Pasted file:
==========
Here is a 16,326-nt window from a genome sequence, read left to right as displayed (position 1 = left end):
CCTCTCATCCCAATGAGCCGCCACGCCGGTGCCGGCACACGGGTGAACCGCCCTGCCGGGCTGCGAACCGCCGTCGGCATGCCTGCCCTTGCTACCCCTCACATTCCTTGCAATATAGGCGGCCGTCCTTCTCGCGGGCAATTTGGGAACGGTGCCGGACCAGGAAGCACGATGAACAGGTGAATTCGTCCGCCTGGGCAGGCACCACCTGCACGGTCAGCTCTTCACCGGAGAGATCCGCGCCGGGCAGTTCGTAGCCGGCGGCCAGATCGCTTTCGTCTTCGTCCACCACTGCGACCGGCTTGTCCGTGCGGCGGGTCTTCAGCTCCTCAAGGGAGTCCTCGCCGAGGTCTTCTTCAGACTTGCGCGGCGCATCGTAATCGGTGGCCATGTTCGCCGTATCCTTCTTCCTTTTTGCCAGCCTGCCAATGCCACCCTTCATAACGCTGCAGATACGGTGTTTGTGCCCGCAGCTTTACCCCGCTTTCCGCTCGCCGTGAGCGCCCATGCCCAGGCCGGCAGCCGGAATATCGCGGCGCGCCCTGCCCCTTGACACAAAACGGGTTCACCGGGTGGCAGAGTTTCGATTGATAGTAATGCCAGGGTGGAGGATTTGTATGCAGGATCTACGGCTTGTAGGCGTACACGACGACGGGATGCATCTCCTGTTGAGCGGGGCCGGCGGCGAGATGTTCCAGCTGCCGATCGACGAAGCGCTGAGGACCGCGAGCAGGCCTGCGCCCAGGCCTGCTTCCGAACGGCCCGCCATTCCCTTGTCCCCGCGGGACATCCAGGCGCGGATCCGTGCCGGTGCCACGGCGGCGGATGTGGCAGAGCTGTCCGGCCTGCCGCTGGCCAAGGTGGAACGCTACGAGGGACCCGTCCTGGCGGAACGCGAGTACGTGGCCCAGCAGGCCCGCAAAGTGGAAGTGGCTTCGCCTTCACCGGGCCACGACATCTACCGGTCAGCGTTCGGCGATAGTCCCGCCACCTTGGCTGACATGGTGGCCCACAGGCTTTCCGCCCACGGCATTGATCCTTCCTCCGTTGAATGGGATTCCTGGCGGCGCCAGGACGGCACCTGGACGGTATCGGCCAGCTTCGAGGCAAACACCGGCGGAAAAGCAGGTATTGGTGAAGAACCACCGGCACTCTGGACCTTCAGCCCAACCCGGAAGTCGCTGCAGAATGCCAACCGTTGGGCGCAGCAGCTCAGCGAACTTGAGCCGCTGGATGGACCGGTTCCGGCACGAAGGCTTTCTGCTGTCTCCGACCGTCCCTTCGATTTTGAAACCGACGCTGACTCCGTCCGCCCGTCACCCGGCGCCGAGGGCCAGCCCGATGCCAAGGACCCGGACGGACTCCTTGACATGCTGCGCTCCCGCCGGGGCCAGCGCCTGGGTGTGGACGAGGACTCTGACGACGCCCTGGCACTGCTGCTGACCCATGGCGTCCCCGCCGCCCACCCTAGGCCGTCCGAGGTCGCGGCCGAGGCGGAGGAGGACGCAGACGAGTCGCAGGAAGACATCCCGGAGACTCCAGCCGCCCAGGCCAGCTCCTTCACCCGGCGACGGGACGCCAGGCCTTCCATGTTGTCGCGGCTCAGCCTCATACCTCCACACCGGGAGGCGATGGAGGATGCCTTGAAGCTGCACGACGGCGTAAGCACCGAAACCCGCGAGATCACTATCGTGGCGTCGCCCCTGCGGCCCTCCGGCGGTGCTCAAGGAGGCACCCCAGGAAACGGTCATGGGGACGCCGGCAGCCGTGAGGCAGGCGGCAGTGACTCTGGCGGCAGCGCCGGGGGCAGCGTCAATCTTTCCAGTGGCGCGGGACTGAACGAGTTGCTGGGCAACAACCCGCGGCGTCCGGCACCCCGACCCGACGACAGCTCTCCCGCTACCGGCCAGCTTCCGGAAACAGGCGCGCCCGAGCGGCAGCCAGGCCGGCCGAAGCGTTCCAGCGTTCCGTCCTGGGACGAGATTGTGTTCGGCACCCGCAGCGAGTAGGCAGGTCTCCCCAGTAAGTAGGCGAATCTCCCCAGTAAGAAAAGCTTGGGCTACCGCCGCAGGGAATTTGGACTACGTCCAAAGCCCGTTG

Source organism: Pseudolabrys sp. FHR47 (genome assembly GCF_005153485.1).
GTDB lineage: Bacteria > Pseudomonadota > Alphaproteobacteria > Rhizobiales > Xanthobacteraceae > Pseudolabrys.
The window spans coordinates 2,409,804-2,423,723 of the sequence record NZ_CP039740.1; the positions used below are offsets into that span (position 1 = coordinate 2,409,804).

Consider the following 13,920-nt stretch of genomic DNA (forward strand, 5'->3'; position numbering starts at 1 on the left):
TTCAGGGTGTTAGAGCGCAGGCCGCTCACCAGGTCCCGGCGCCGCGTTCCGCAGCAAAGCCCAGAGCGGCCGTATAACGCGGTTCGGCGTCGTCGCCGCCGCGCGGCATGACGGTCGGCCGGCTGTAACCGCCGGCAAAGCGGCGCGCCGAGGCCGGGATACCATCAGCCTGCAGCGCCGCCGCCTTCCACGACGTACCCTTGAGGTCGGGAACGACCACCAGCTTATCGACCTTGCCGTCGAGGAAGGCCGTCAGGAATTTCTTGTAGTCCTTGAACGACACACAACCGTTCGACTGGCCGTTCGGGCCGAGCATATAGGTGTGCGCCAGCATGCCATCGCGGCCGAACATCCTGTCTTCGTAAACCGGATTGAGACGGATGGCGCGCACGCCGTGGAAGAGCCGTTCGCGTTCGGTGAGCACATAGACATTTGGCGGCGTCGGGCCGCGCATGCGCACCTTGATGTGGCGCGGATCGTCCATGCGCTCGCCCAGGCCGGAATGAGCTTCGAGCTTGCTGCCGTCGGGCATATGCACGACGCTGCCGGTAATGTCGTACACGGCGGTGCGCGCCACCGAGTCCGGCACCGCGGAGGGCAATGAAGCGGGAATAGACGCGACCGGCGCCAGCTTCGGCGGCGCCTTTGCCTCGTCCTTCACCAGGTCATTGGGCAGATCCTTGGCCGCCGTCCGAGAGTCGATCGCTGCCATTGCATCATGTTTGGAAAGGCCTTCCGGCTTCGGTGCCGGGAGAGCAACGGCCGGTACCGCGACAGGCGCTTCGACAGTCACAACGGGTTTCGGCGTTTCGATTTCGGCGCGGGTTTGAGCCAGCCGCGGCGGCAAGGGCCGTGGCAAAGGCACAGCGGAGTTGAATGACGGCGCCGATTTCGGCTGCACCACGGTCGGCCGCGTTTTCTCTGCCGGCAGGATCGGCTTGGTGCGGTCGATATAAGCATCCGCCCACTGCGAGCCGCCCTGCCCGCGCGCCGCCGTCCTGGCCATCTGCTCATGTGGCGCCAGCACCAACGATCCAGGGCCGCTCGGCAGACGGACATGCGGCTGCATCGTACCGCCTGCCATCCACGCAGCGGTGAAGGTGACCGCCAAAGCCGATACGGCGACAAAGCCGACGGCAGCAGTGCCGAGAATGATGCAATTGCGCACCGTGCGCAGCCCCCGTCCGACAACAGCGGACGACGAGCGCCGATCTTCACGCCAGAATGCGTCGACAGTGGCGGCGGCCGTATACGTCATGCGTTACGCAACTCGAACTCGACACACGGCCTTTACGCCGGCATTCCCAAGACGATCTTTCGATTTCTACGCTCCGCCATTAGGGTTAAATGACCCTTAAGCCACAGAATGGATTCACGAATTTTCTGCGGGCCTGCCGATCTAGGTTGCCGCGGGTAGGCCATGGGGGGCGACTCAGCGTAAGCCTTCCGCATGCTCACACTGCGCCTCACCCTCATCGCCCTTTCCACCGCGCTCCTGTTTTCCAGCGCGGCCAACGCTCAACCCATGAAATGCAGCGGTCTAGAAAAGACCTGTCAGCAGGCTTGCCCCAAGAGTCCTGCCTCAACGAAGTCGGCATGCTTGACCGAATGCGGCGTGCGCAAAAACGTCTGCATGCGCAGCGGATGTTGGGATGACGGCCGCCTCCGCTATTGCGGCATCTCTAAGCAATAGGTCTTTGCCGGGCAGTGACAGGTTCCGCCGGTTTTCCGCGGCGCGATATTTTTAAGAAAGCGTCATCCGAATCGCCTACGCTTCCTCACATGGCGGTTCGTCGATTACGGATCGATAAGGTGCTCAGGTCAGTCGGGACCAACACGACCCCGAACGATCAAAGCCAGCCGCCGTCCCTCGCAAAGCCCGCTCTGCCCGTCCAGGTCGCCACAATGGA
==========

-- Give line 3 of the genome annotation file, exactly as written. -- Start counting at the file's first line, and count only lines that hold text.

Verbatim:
Source organism: Pseudolabrys sp. FHR47 (genome assembly GCF_005153485.1).